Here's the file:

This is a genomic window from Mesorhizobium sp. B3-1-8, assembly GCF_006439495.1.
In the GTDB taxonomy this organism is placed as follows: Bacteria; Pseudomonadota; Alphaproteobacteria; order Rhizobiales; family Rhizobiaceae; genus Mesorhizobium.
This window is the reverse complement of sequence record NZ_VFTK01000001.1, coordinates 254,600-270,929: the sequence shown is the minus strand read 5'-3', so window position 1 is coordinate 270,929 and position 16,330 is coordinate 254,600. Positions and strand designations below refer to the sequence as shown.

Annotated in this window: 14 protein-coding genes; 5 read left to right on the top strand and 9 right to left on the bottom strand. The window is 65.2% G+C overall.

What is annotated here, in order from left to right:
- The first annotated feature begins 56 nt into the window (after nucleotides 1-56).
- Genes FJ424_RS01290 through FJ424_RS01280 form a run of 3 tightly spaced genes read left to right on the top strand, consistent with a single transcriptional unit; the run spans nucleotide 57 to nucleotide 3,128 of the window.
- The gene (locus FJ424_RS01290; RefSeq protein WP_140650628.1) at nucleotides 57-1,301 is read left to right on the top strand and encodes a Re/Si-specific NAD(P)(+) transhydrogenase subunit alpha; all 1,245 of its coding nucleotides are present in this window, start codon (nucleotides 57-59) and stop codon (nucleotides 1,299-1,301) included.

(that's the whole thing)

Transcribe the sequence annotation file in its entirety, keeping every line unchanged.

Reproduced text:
This is a genomic window from Mesorhizobium sp. B3-1-8, assembly GCF_006439495.1.
In the GTDB taxonomy this organism is placed as follows: Bacteria; Pseudomonadota; Alphaproteobacteria; order Rhizobiales; family Rhizobiaceae; genus Mesorhizobium.
This window is the reverse complement of sequence record NZ_VFTK01000001.1, coordinates 254,600-270,929: the sequence shown is the minus strand read 5'-3', so window position 1 is coordinate 270,929 and position 16,330 is coordinate 254,600. Positions and strand designations below refer to the sequence as shown.

Annotated in this window: 14 protein-coding genes; 5 read left to right on the top strand and 9 right to left on the bottom strand. The window is 65.2% G+C overall.

What is annotated here, in order from left to right:
- The first annotated feature begins 56 nt into the window (after nucleotides 1-56).
- Genes FJ424_RS01290 through FJ424_RS01280 form a run of 3 tightly spaced genes read left to right on the top strand, consistent with a single transcriptional unit; the run spans nucleotide 57 to nucleotide 3,128 of the window.
- The gene (locus FJ424_RS01290; RefSeq protein WP_140650628.1) at nucleotides 57-1,301 is read left to right on the top strand and encodes a Re/Si-specific NAD(P)(+) transhydrogenase subunit alpha; all 1,245 of its coding nucleotides are present in this window, start codon (nucleotides 57-59) and stop codon (nucleotides 1,299-1,301) included.